The 2011 England and Wales Census identified 2.7 million Muslims in the religion question, mainly concentrated in the Pakistani (38%), Bangladeshi (15%), Indian (7%), Black African (8%), and Arab (7%) ethnic groups. In situations where an open response option is used to capture ethnic group, there is some evidence that respondents will identify as Muslim. For example, the 2001 People, Families and Community Survey (Citizenship Survey) asked respondents to describe their ethnic group in their own words towards the end of the questionnaire, respondents having identified at the beginning using the 2001 Census ethnicity classification. 3.4% of Indians, 20.5% of Pakistanis, and 15.2% of Bangladeshis mentioned Muslim/Moslem/Islam/Islamic in their responses, but only 1.8% of Black Africans15. This preparedness amongst Asians to include a Muslim identity in their free-text ethnic group responses has not impacted on their acceptability and use of the Census pre-designated categories, nor has it translated into a demand for inclusion of a ‘Muslim’ category in the ethnic group question. In the wider society ‘Muslim’ has widespread saliency as a collective term of religious identity, both as a self-descriptor and a term of identification by others. A concerning development over recent decades has been a rise in anti-Muslim prejudice (termed ‘Islamophobia’). This has taken the form of both an extreme level of generalization and as anti-Arab and anti-Asian sentiment.

3. Discussion

Collective terms for minority ethnic groups, including acronyms and abbreviations, are frequently distant from group identifiers or internal definitions, not least because they are collective and not specific to groups. Moreover, as social categories they are devised and brought into widespread use by a range of actors such as official bodies, advocacy and interest groups, the media, and, indeed, the wider society. This distance between such definitions and group identifiers creates a space for the emergence of representational meanings. One of the most widespread in Britain is that of ‘political blackness’ that anti-racists, racial justice advocates, and sociologists fostered from the 1960s. This conceptualization enfolded under one label all those groups who were perceived as potential victims of white racism. The idea that ‘black’ was an inclusive category that established a political solidarity between Afro-Caribbean and Asian groups, facilitated by class struggle, was promoted to amplify the effectiveness of anti-racist activism.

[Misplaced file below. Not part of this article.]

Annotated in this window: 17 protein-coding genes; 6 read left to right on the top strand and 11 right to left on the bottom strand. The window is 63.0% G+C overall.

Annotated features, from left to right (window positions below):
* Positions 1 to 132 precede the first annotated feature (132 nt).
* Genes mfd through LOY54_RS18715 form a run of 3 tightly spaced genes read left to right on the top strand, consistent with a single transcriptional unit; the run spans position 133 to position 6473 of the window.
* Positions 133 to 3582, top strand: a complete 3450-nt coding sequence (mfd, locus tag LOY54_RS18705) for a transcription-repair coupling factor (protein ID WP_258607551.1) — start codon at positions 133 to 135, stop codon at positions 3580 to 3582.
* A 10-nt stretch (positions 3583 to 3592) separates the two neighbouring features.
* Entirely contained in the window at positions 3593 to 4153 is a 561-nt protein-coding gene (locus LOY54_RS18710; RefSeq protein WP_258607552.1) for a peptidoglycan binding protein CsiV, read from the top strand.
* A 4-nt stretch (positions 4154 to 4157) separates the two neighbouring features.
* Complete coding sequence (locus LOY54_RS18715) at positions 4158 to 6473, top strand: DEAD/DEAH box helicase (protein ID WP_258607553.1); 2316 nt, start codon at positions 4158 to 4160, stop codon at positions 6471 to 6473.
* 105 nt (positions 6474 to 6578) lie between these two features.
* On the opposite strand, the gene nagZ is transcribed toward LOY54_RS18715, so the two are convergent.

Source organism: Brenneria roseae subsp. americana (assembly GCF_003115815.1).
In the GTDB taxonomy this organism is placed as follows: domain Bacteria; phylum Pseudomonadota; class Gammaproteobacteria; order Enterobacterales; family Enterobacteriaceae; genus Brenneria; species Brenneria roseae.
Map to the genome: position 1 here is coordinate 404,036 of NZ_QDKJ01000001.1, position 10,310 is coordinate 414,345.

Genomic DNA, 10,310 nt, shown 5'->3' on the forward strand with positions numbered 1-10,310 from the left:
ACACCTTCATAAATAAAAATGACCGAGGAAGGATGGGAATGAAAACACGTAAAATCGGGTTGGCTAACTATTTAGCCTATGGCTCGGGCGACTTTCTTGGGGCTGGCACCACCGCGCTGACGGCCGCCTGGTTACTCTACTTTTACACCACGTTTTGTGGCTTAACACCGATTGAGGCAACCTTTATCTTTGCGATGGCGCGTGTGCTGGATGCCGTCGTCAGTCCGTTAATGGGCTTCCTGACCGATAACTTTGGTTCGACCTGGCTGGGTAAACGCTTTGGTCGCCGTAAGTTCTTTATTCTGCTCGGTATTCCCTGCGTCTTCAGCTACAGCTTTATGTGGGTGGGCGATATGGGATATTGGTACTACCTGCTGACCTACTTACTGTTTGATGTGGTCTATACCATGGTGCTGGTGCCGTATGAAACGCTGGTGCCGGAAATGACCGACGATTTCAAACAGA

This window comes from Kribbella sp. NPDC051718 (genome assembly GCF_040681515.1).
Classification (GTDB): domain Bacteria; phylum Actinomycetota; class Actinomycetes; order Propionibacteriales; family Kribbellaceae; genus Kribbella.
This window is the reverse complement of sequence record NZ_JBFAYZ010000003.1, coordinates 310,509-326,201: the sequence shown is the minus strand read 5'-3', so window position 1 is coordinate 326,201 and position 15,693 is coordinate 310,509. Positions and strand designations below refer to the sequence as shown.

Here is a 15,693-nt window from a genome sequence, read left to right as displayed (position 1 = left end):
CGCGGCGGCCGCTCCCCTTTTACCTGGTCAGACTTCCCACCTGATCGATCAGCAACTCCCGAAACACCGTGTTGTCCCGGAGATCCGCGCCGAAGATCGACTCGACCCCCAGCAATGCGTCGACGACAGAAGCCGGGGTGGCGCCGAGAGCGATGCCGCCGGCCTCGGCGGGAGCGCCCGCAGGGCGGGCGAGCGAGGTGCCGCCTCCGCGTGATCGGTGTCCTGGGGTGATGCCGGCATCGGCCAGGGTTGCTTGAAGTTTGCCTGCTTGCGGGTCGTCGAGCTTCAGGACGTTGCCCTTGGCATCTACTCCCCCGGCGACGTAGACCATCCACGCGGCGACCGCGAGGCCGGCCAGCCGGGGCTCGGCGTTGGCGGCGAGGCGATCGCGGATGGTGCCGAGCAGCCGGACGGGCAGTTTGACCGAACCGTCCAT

This political identity was likely to have been carried over into the acronym ‘BME’, given the way it distinguishes between ‘black’ and ‘minority ethnic’. Indeed, terminology that specified ‘black and Asian’—notably, the ‘BAME’ acronym—was criticized as a divisive strategy that diluted the political notion of ‘blackness’ (Sudbury 1998). The conflictual nature of these terms—the lack of support for ‘political blackness’ amongst Asians and the widespread lack of understanding of the acronyms—stems from their failure to draw on group internal definitions. In some cases, this usage of collective terminology can create ethical dilemmas, as when it is offensive (e.g., ‘Non-White’, ‘Oriental’) or when self-ascribed identities declared in data collection processes are administratively conscripted into little understood collective algorithms. This may explain why, although infrequently used in Britain, other terms such as ‘people of colour’ and ‘women of colour’ have emerged, being more strongly embedded as group terms rather than substantively externally imposed labels.
The terminology for particular ethnic groups is more likely to be regarded as consensual and acceptable to those described by it as it tends to adopt ethnic group terminology agreed for the decennial censuses. Such terminology is only approved after extensive testing, including cognitive research, focus groups, small-scale tests, and large-scale trials, including the Census Rehearsal. Increasingly, members of minority ethnic groups have been involved in such research, both as participants and also through community advisory groups. Nearly all members of the population are able to answer the ethnic group question, not least because of the generous provision of free-text fields, even if some of the pre-designated options may be only partially or situationally meaningful for them or when different terms may have some saliency as group identifiers. There are now few exceptions to this concordance between terminology favoured by minority ethnic groups and that used by census and statistical agencies, as both are implicated in each other. Indeed, census terminology may be enabling of group identities. As Petersen (1987) put it: ‘Few things facilitate a category’s coalescence into a group so readily as its designation by an official body’.
Unfortunately, acronyms like ‘BME’ and ‘BAME’ appear to be gaining in reality with respect to usage by government and the media, in spite of advice against such usage in official guidance. Greater scrutiny and monitoring of these terms is needed, as part of a wider public debate on appropriate terminology. There is evidence that terms like ‘minority ethnic’ and ‘ethnic minority’ are widely accepted and understood. When there is a need to identify the constituent groups in collective terms, the use of accurate description to delineate these population groups is recommended.